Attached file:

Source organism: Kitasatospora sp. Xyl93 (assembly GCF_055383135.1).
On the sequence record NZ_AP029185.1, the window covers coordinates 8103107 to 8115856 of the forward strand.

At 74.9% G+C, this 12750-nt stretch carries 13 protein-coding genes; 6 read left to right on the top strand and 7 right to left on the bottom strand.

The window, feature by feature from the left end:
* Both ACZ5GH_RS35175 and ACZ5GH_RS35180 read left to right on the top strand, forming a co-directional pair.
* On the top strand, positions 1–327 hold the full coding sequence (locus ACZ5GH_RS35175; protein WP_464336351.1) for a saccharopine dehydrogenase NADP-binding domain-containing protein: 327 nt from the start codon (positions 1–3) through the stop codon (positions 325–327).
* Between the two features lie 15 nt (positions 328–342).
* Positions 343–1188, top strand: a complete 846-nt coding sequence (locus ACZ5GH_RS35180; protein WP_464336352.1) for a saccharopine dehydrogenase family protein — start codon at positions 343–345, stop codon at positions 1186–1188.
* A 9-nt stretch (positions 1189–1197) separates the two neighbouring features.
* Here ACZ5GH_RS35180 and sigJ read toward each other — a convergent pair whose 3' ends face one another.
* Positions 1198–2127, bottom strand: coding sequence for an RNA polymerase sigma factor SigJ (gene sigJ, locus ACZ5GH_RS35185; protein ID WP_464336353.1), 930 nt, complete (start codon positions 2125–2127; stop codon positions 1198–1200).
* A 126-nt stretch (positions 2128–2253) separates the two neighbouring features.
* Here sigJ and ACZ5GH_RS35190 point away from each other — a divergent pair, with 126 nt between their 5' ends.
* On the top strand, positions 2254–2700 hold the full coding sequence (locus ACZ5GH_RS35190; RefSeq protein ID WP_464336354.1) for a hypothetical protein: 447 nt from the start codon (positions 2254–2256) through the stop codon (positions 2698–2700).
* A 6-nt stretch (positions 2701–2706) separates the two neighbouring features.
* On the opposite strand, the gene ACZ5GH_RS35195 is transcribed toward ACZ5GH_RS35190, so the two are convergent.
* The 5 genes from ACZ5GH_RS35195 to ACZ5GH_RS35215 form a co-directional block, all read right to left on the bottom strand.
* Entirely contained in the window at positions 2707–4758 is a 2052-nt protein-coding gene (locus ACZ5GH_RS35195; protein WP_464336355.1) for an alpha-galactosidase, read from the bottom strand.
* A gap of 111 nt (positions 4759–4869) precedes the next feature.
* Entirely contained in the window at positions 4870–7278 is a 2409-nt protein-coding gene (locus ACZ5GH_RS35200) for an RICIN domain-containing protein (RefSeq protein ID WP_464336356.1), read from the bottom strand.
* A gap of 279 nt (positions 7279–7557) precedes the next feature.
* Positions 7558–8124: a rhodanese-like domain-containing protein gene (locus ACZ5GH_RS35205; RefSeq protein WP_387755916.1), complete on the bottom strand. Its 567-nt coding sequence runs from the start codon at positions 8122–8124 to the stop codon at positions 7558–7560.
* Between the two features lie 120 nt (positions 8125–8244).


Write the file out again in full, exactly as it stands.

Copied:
Source organism: Kitasatospora sp. Xyl93 (assembly GCF_055383135.1).
On the sequence record NZ_AP029185.1, the window covers coordinates 8103107 to 8115856 of the forward strand.

At 74.9% G+C, this 12750-nt stretch carries 13 protein-coding genes; 6 read left to right on the top strand and 7 right to left on the bottom strand.

The window, feature by feature from the left end:
* Both ACZ5GH_RS35175 and ACZ5GH_RS35180 read left to right on the top strand, forming a co-directional pair.
* On the top strand, positions 1–327 hold the full coding sequence (locus ACZ5GH_RS35175; protein WP_464336351.1) for a saccharopine dehydrogenase NADP-binding domain-containing protein: 327 nt from the start codon (positions 1–3) through the stop codon (positions 325–327).
* Between the two features lie 15 nt (positions 328–342).
* Positions 343–1188, top strand: a complete 846-nt coding sequence (locus ACZ5GH_RS35180; protein WP_464336352.1) for a saccharopine dehydrogenase family protein — start codon at positions 343–345, stop codon at positions 1186–1188.
* A 9-nt stretch (positions 1189–1197) separates the two neighbouring features.
* Here ACZ5GH_RS35180 and sigJ read toward each other — a convergent pair whose 3' ends face one another.
* Positions 1198–2127, bottom strand: coding sequence for an RNA polymerase sigma factor SigJ (gene sigJ, locus ACZ5GH_RS35185; protein ID WP_464336353.1), 930 nt, complete (start codon positions 2125–2127; stop codon positions 1198–1200).
* A 126-nt stretch (positions 2128–2253) separates the two neighbouring features.
* Here sigJ and ACZ5GH_RS35190 point away from each other — a divergent pair, with 126 nt between their 5' ends.
* On the top strand, positions 2254–2700 hold the full coding sequence (locus ACZ5GH_RS35190; RefSeq protein ID WP_464336354.1) for a hypothetical protein: 447 nt from the start codon (positions 2254–2256) through the stop codon (positions 2698–2700).
* A 6-nt stretch (positions 2701–2706) separates the two neighbouring features.
* On the opposite strand, the gene ACZ5GH_RS35195 is transcribed toward ACZ5GH_RS35190, so the two are convergent.
* The 5 genes from ACZ5GH_RS35195 to ACZ5GH_RS35215 form a co-directional block, all read right to left on the bottom strand.
* Entirely contained in the window at positions 2707–4758 is a 2052-nt protein-coding gene (locus ACZ5GH_RS35195; protein WP_464336355.1) for an alpha-galactosidase, read from the bottom strand.
* A gap of 111 nt (positions 4759–4869) precedes the next feature.
* Entirely contained in the window at positions 4870–7278 is a 2409-nt protein-coding gene (locus ACZ5GH_RS35200) for an RICIN domain-containing protein (RefSeq protein ID WP_464336356.1), read from the bottom strand.
* A gap of 279 nt (positions 7279–7557) precedes the next feature.
* Positions 7558–8124: a rhodanese-like domain-containing protein gene (locus ACZ5GH_RS35205; RefSeq protein WP_387755916.1), complete on the bottom strand. Its 567-nt coding sequence runs from the start codon at positions 8122–8124 to the stop codon at positions 7558–7560.
* Between the two features lie 120 nt (positions 8125–8244).